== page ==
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Second Sight - Music with Wilfrid Mellers

12. Civilisation and the Savage State
Janácek's 'Vixen' at Opera North


<< Continued from Thursday

Among the human characters the Schoolmaster, as played by Nigel Robson, reveals the sadness within the farce of our cult of 'education, education, education', since he's presented as a blustery old buffer who remains vividly in character throughout the opera and, indeed, even into his hilarious curtain-call. The Parson, more or less equated with the Badger, as played by Richard Angas, is no less ambivalent, his God being even more illusory than the teacher's Teacher; the brilliant costumes (of both Parson and Badger) underline their easy dubiety between pomposity and pathos.

The action starts when the human world, in the form of the Forester, impinges on Nature's creatures. Accompanied by his faithful but lethal friend, his gun, he is on a hunt for poachers, who are human malefactors. Needing a brief nap, he reclines on the greensward while the creatures Edenically frolic around him -- and intermittently gobble one another up. A young Vixen, in this preludial scene played by a child, frisks in, startling a frog, who leaping to safety, lands on the forester's nose. Rudely awaked, the Forester spots the Vixen, the sight of whom releases the beast in him, as in us all. Animal-like, he pounces on her, carrying her home as a playmate for his kiddies. However appealing to the young, this is death for the Vixen, and the scene ends, tersely, in deathly seven-flatted A flat minor.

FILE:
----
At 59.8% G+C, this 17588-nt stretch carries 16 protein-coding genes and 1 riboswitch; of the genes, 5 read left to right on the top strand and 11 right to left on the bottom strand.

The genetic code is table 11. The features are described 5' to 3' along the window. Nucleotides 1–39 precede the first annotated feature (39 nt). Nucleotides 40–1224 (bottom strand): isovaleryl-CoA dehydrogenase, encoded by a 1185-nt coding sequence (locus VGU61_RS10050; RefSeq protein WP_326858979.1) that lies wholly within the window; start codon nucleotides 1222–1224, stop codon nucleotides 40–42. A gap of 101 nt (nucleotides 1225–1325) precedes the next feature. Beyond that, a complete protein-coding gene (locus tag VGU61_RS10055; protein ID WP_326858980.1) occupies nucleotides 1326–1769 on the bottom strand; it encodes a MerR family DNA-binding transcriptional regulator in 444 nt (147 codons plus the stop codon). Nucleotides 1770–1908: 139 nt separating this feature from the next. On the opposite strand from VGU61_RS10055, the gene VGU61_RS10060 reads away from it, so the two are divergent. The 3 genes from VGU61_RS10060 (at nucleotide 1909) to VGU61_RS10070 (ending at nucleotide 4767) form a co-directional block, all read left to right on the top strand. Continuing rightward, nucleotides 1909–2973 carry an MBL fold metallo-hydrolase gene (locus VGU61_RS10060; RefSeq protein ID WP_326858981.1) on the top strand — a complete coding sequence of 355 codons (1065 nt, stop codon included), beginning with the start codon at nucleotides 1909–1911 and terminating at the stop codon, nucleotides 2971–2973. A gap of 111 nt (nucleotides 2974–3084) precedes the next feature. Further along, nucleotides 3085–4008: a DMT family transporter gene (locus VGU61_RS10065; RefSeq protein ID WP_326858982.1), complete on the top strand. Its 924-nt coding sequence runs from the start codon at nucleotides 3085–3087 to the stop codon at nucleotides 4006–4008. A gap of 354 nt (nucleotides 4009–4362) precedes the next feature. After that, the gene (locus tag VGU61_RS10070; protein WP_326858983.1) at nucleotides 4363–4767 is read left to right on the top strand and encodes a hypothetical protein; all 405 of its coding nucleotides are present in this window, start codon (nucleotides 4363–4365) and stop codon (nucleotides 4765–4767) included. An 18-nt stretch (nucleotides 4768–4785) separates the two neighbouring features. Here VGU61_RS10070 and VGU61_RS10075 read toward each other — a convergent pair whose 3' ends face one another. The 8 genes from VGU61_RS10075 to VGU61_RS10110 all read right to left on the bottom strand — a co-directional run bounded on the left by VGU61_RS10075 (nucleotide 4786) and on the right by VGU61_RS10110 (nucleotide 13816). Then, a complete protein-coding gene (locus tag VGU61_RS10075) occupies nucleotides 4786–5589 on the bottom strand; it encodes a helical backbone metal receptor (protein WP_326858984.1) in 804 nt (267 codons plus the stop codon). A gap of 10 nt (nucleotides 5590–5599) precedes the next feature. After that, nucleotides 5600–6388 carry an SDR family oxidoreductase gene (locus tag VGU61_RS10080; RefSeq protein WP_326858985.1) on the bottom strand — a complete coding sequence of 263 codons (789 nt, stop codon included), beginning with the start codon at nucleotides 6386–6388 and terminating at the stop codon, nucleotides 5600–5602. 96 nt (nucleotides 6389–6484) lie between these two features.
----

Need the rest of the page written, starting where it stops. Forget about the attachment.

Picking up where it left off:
Time passes, as it will, and the scene moves to the Forester's lodge, on a sunny afternoon in autumn (the Fall). This brings us to the most wondrous aspect of this wonder-ful production: for the Vixen, almost grown up, is now played by an adult (and beautiful) soprano, who is uncowed but resentful of being fed, like a domestic cat, by the Forester's wife: who disapproves of the Vixen's dirty wildness while being oblivious of her beauty. Janis Kelly's portrayal of the Vixen reveals in every gesture of voice and body that she is a creature of Nature who is also the dream-girl whom Kamila Stösslová emphatically was not. The dancing and carolling vixen grows furious with the pet-dog's conventional complacency and with the riotous rowdiness of the Forester's children; but that human contact does not necessarily entail creature-corruption is manifest when the Vixen transforms herself into a radiant girl who humanly and angelically flies to G flat major love-music. (The Spirit of the Vixen is danced by Bernadette Iglich.) This transformation scene suggests that animals may be a gateway to rebirth -- certainly for Janácek, for the Forester, and possibly even for the Schoolmaster and Parson.

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Copyright © 29 September 2001 Wilfrid Mellers, York, UK




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